As a parliamentary inquiry hears evidence into the impact of Britain's nuclear testing programme in the South Pacific in the 1950s, one veteran of Christmas Island recalls his safety fears.
The Grapple-Y bomb near Christmas Island on 28 April 1958
Charlie Price says preparations for a nuclear bomb test were not unlike setting out for a day at the seaside.
"We were just sat on the beach in shirts and shorts," he said of the lead up to a test near the remote Pacific island.
"We were told to sit with our legs drawn up and our arms around our heads and wait.
"After a few minutes, once the wave of heat passed, we were told we could stand up and look and see the mushroom cloud," Mr Price said of the experience.
Mr Price said despite losing most of his teeth and suffering other lingering stomach illnesses, he is among the lucky ones involved in the South Pacific testing.
"A lot of them aren't with us anymore - cancer," he said of the aftermath of the nuclear tests in which as many as 6,000 men at a time were told to sit on the beach and turn their backs away from the explosion.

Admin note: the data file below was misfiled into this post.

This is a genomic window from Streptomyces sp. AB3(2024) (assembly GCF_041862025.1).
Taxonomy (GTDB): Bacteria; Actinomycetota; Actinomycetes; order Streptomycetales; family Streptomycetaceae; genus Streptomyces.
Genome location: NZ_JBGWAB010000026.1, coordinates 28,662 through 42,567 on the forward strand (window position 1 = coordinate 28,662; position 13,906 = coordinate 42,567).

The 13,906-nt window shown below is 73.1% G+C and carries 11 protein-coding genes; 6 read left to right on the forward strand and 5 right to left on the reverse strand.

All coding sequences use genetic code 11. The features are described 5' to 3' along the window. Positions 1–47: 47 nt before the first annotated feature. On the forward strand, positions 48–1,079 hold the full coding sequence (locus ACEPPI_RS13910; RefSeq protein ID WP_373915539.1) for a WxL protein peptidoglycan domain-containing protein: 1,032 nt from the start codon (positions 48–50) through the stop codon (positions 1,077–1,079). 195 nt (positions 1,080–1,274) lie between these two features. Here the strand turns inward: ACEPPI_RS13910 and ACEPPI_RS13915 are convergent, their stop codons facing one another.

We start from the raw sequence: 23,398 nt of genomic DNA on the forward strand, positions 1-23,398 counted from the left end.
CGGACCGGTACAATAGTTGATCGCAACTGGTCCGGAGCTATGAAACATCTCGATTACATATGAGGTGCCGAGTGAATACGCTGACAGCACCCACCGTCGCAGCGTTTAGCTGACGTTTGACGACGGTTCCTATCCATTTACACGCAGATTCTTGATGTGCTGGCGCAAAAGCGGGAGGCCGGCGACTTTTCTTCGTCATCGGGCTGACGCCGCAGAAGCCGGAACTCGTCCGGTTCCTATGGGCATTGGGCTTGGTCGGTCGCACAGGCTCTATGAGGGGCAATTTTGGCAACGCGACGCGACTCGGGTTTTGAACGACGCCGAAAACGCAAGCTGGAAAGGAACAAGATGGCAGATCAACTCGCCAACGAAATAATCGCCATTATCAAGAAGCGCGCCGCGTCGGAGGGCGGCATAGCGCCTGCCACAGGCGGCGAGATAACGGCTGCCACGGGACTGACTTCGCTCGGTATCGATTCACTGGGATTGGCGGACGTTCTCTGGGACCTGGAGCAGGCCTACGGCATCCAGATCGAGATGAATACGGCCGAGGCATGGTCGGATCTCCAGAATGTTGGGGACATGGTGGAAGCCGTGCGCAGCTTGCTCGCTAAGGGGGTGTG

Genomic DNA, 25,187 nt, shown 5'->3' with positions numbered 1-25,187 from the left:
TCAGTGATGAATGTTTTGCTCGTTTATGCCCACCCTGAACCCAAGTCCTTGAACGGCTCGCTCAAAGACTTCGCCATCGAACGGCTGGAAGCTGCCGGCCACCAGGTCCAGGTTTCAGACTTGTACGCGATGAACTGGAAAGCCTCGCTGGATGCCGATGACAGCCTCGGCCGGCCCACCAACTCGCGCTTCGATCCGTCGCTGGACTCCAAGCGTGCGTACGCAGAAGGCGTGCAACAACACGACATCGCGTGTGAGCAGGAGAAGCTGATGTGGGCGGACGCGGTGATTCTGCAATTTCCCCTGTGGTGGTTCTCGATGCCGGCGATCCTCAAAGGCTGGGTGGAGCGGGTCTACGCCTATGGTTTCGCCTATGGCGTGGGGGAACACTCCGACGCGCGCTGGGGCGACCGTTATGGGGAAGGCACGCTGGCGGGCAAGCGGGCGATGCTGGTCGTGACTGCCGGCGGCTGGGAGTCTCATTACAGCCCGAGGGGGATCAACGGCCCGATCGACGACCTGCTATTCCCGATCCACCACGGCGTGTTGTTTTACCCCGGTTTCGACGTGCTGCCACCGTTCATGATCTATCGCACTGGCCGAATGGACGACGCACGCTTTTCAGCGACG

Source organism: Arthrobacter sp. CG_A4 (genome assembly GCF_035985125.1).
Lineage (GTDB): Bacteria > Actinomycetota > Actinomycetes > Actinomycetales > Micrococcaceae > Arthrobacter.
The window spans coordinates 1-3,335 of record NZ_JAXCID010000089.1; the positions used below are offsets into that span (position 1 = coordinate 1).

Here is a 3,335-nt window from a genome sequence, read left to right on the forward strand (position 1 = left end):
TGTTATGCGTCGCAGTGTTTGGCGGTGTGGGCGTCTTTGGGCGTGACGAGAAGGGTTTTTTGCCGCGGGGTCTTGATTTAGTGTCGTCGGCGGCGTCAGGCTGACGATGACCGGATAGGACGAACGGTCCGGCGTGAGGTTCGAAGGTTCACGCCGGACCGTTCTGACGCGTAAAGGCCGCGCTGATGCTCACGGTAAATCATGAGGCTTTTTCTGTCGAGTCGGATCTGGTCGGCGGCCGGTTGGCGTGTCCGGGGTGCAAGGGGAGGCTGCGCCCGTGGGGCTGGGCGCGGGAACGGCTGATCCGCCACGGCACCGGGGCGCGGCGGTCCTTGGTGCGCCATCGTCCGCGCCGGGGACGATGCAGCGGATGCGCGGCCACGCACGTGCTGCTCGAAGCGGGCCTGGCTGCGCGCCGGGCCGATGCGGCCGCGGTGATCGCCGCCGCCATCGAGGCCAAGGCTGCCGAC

"You could still feel the heat and see the light," he said of the two tests he experienced in 1958. "If you had been standing, the wave of heat would have likely knocked you over."
Mr Price, from Leebotwood in Shropshire, said the theory that government scientists did not know at the time of the need for greater protection ignores the realities of the atomic bombs dropped on Japan to end World War II.
"They had to have known after Hiroshima and Nagasaki what can happen if you are too close," he said. "I think we were guinea pigs for them."
About 700 veterans of the tests from Britain, New Zealand and Fiji are currently suing the UK government for compensation.
Mr Price is not suing, but he said he supports the families involved and is convinced of the ill-effects.
"Within a year or so, I could reach into my mouth and pull out my teeth easily, they were all loose," he said of the first sign that exposure to nuclear tests over the course of a one-year posting had longer-term consequences.
But the 68-year-old said that even during his time on Christmas Island he had health worries.
"We were given treated sea water to drink and I remember thinking at the time that we shouldn't be drinking that water that they were dropping the A-bombs into," he said.
Mr Price was just 17 when he volunteered for the Royal Air Force, "to see the world", and spent nine years as an airman before going on to run his own business as a lorry driving instructor.
The Ministry of Defence says independent reports have concluded there is no evidence to back up the veterans' ill-health claims.
But the ministry says it will consider the parliamentary inquiry's report once it is submitted.